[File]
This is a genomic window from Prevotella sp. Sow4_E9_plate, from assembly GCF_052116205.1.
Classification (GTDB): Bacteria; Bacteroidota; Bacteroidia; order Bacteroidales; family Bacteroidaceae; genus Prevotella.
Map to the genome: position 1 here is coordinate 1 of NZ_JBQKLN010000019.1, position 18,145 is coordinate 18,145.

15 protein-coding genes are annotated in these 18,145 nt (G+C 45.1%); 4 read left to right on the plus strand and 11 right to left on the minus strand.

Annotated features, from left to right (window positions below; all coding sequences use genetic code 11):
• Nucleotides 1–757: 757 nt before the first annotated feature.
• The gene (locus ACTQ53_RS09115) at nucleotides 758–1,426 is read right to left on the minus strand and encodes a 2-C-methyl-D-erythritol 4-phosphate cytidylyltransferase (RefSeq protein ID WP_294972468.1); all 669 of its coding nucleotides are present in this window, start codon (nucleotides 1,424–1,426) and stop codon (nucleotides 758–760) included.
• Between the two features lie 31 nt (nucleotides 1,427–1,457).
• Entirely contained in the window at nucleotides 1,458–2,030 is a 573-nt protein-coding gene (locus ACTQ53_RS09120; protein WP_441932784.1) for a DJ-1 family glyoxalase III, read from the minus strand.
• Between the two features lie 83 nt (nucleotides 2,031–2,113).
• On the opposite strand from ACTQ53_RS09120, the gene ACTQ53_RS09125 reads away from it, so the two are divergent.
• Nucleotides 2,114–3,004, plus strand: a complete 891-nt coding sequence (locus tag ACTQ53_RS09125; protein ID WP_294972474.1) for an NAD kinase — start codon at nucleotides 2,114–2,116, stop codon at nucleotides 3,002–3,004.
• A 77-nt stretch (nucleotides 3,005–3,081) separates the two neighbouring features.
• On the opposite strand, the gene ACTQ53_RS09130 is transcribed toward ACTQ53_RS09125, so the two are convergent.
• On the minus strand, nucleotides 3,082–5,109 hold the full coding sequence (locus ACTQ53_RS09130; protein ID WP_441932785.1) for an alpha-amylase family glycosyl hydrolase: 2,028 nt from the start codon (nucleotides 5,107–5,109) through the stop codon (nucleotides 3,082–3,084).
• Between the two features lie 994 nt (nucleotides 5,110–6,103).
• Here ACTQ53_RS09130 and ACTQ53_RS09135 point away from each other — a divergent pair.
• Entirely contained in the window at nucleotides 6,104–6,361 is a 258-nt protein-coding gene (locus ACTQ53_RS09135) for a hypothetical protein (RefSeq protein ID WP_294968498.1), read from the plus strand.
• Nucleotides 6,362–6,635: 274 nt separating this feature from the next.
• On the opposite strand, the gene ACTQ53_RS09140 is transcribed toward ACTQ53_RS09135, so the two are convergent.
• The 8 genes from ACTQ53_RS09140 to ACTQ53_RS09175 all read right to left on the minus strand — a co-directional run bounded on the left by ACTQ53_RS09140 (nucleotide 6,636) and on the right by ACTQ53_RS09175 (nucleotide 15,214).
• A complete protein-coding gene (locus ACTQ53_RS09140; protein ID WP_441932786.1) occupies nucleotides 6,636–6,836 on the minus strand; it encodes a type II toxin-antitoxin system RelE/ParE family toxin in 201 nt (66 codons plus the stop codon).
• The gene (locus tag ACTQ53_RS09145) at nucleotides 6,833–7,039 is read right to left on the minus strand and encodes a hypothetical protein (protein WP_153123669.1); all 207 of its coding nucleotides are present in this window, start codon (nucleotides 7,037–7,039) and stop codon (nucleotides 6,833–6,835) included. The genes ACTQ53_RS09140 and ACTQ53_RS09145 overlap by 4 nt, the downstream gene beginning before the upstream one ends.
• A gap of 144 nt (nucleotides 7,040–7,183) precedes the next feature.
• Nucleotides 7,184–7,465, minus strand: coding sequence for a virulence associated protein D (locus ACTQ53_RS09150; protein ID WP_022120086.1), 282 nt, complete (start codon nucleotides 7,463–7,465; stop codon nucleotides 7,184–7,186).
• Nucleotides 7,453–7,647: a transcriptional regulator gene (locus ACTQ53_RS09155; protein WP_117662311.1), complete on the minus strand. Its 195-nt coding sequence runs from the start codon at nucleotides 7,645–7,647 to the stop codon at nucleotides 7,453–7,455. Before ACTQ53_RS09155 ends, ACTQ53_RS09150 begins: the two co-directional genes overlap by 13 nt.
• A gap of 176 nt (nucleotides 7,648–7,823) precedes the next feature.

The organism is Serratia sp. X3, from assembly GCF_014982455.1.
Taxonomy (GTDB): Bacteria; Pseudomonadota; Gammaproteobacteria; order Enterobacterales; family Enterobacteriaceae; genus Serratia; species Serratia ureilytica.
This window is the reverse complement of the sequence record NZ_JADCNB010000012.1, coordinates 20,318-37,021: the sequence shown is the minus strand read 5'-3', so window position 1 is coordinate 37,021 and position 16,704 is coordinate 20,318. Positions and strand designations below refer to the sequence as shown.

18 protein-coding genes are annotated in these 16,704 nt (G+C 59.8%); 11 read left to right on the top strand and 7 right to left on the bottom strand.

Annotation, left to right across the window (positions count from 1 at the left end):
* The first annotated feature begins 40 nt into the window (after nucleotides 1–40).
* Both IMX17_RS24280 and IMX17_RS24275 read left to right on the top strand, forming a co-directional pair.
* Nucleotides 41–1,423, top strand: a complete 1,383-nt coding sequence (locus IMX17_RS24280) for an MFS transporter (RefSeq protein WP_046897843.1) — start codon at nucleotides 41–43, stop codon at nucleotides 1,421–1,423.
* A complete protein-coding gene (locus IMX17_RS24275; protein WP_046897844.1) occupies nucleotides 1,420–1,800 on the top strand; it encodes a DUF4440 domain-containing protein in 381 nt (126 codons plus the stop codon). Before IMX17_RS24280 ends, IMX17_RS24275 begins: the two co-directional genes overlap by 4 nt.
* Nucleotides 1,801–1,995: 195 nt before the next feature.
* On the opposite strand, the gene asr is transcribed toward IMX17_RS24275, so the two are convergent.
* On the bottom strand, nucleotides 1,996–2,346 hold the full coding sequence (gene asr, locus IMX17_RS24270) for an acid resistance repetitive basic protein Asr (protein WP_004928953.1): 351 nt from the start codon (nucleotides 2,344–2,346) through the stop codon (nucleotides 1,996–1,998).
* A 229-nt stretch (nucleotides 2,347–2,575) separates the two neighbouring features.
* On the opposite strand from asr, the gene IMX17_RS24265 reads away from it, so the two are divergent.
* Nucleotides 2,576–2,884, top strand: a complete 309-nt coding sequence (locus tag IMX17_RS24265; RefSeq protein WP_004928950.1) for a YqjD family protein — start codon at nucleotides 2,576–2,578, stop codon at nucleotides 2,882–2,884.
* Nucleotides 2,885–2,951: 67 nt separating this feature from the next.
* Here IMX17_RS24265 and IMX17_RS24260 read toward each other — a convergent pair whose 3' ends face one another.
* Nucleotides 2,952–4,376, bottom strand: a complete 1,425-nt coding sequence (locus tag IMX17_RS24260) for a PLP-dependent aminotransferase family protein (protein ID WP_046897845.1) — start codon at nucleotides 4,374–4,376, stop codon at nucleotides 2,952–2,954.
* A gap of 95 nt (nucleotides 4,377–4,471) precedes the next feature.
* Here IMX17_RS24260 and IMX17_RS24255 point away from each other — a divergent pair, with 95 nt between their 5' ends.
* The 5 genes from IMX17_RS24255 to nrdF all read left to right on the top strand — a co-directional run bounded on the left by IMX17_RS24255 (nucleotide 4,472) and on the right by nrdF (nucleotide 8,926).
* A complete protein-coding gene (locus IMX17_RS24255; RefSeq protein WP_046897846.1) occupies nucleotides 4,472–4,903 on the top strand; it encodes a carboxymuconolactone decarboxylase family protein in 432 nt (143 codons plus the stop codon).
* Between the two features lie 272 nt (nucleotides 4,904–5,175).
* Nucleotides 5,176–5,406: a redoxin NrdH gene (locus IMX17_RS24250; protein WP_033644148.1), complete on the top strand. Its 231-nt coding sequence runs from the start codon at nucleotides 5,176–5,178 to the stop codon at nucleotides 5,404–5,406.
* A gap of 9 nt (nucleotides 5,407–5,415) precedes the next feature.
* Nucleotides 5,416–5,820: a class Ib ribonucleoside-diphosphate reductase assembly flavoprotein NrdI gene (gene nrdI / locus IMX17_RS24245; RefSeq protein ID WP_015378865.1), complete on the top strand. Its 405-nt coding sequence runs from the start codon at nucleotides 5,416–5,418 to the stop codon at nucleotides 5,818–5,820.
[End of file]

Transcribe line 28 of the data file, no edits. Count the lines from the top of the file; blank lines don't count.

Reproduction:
The organism is Serratia sp. X3, from assembly GCF_014982455.1.